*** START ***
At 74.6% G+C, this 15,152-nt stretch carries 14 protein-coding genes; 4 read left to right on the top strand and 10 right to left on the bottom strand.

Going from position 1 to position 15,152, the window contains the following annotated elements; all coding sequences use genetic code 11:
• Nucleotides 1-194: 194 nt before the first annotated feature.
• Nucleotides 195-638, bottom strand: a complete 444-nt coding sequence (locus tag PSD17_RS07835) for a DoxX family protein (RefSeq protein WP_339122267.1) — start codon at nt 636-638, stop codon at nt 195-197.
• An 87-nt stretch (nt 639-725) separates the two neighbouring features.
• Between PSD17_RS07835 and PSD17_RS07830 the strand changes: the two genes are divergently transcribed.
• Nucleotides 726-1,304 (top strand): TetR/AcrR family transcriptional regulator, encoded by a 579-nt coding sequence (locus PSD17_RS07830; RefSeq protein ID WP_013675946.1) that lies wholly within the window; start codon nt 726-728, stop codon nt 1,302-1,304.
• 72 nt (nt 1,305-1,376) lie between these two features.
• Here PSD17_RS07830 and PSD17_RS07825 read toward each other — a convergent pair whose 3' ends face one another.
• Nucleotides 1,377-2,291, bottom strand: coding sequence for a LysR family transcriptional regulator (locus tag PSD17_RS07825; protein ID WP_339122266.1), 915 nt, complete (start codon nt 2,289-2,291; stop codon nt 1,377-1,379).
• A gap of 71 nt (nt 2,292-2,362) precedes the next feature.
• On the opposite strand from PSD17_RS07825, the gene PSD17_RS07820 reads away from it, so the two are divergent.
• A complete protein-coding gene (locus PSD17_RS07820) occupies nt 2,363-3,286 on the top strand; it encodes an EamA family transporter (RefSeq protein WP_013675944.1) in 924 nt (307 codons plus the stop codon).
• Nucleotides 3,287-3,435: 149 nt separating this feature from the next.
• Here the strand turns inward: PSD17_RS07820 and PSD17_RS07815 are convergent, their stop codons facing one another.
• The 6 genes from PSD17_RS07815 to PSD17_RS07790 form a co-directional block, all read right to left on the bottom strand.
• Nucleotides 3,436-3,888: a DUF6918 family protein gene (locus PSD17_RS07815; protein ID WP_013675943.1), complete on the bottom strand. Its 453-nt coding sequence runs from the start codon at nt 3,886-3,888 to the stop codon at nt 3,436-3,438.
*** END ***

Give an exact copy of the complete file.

At 74.6% G+C, this 15,152-nt stretch carries 14 protein-coding genes; 4 read left to right on the top strand and 10 right to left on the bottom strand.

Going from position 1 to position 15,152, the window contains the following annotated elements; all coding sequences use genetic code 11:
• Nucleotides 1-194: 194 nt before the first annotated feature.
• Nucleotides 195-638, bottom strand: a complete 444-nt coding sequence (locus tag PSD17_RS07835) for a DoxX family protein (RefSeq protein WP_339122267.1) — start codon at nt 636-638, stop codon at nt 195-197.
• An 87-nt stretch (nt 639-725) separates the two neighbouring features.
• Between PSD17_RS07835 and PSD17_RS07830 the strand changes: the two genes are divergently transcribed.
• Nucleotides 726-1,304 (top strand): TetR/AcrR family transcriptional regulator, encoded by a 579-nt coding sequence (locus PSD17_RS07830; RefSeq protein ID WP_013675946.1) that lies wholly within the window; start codon nt 726-728, stop codon nt 1,302-1,304.
• 72 nt (nt 1,305-1,376) lie between these two features.
• Here PSD17_RS07830 and PSD17_RS07825 read toward each other — a convergent pair whose 3' ends face one another.
• Nucleotides 1,377-2,291, bottom strand: coding sequence for a LysR family transcriptional regulator (locus tag PSD17_RS07825; protein ID WP_339122266.1), 915 nt, complete (start codon nt 2,289-2,291; stop codon nt 1,377-1,379).
• A gap of 71 nt (nt 2,292-2,362) precedes the next feature.
• On the opposite strand from PSD17_RS07825, the gene PSD17_RS07820 reads away from it, so the two are divergent.
• A complete protein-coding gene (locus PSD17_RS07820) occupies nt 2,363-3,286 on the top strand; it encodes an EamA family transporter (RefSeq protein WP_013675944.1) in 924 nt (307 codons plus the stop codon).
• Nucleotides 3,287-3,435: 149 nt separating this feature from the next.
• Here the strand turns inward: PSD17_RS07820 and PSD17_RS07815 are convergent, their stop codons facing one another.
• The 6 genes from PSD17_RS07815 to PSD17_RS07790 form a co-directional block, all read right to left on the bottom strand.
• Nucleotides 3,436-3,888: a DUF6918 family protein gene (locus PSD17_RS07815; protein ID WP_013675943.1), complete on the bottom strand. Its 453-nt coding sequence runs from the start codon at nt 3,886-3,888 to the stop codon at nt 3,436-3,438.